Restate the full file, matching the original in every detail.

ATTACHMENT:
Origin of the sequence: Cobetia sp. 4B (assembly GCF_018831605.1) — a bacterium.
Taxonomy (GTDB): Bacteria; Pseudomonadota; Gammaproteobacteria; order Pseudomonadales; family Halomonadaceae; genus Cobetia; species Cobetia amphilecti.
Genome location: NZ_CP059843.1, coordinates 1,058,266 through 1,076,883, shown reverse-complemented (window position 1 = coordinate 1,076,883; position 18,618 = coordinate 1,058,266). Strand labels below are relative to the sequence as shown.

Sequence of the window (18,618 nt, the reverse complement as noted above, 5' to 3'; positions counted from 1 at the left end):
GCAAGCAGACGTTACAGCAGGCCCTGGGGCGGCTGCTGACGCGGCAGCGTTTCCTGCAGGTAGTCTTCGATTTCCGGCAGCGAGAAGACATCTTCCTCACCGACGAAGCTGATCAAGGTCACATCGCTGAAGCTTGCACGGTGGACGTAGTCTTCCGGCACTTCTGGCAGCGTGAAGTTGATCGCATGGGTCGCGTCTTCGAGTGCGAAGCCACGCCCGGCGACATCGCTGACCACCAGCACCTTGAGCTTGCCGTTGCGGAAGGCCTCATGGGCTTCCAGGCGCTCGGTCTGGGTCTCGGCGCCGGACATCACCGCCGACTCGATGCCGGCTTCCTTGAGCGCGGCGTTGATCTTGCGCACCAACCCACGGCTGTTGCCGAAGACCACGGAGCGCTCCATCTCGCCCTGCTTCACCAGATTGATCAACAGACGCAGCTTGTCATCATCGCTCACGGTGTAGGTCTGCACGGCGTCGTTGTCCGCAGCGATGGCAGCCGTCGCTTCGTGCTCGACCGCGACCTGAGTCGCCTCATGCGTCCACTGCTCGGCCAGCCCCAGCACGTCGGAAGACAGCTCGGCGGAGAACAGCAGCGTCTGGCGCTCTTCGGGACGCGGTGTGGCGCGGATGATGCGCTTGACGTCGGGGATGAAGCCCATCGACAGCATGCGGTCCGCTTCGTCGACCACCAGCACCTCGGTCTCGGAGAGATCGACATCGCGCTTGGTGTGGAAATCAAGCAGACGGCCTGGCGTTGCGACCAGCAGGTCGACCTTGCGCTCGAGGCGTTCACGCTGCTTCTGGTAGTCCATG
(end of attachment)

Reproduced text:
Origin of the sequence: Cobetia sp. 4B (assembly GCF_018831605.1) — a bacterium.
Taxonomy (GTDB): Bacteria; Pseudomonadota; Gammaproteobacteria; order Pseudomonadales; family Halomonadaceae; genus Cobetia; species Cobetia amphilecti.
Genome location: NZ_CP059843.1, coordinates 1,058,266 through 1,076,883, shown reverse-complemented (window position 1 = coordinate 1,076,883; position 18,618 = coordinate 1,058,266). Strand labels below are relative to the sequence as shown.

Sequence of the window (18,618 nt, the reverse complement as noted above, 5' to 3'; positions counted from 1 at the left end):
GCAAGCAGACGTTACAGCAGGCCCTGGGGCGGCTGCTGACGCGGCAGCGTTTCCTGCAGGTAGTCTTCGATTTCCGGCAGCGAGAAGACATCTTCCTCACCGACGAAGCTGATCAAGGTCACATCGCTGAAGCTTGCACGGTGGACGTAGTCTTCCGGCACTTCTGGCAGCGTGAAGTTGATCGCATGGGTCGCGTCTTCGAGTGCGAAGCCACGCCCGGCGACATCGCTGACCACCAGCACCTTGAGCTTGCCGTTGCGGAAGGCCTCATGGGCTTCCAGGCGCTCGGTCTGGGTCTCGGCGCCGGACATCACCGCCGACTCGATGCCGGCTTCCTTGAGCGCGGCGTTGATCTTGCGCACCAACCCACGGCTGTTGCCGAAGACCACGGAGCGCTCCATCTCGCCCTGCTTCACCAGATTGATCAACAGACGCAGCTTGTCATCATCGCTCACGGTGTAGGTCTGCACGGCGTCGTTGTCCGCAGCGATGGCAGCCGTCGCTTCGTGCTCGACCGCGACCTGAGTCGCCTCATGCGTCCACTGCTCGGCCAGCCCCAGCACGTCGGAAGACAGCTCGGCGGAGAACAGCAGCGTCTGGCGCTCTTCGGGACGCGGTGTGGCGCGGATGATGCGCTTGACGTCGGGGATGAAGCCCATCGACAGCATGCGGTCCGCTTCGTCGACCACCAGCACCTCGGTCTCGGAGAGATCGACATCGCGCTTGGTGTGGAAATCAAGCAGACGGCCTGGCGTTGCGACCAGCAGGTCGACCTTGCGCTCGAGGCGTTCACGCTGCTTCTGGTAGTCCATG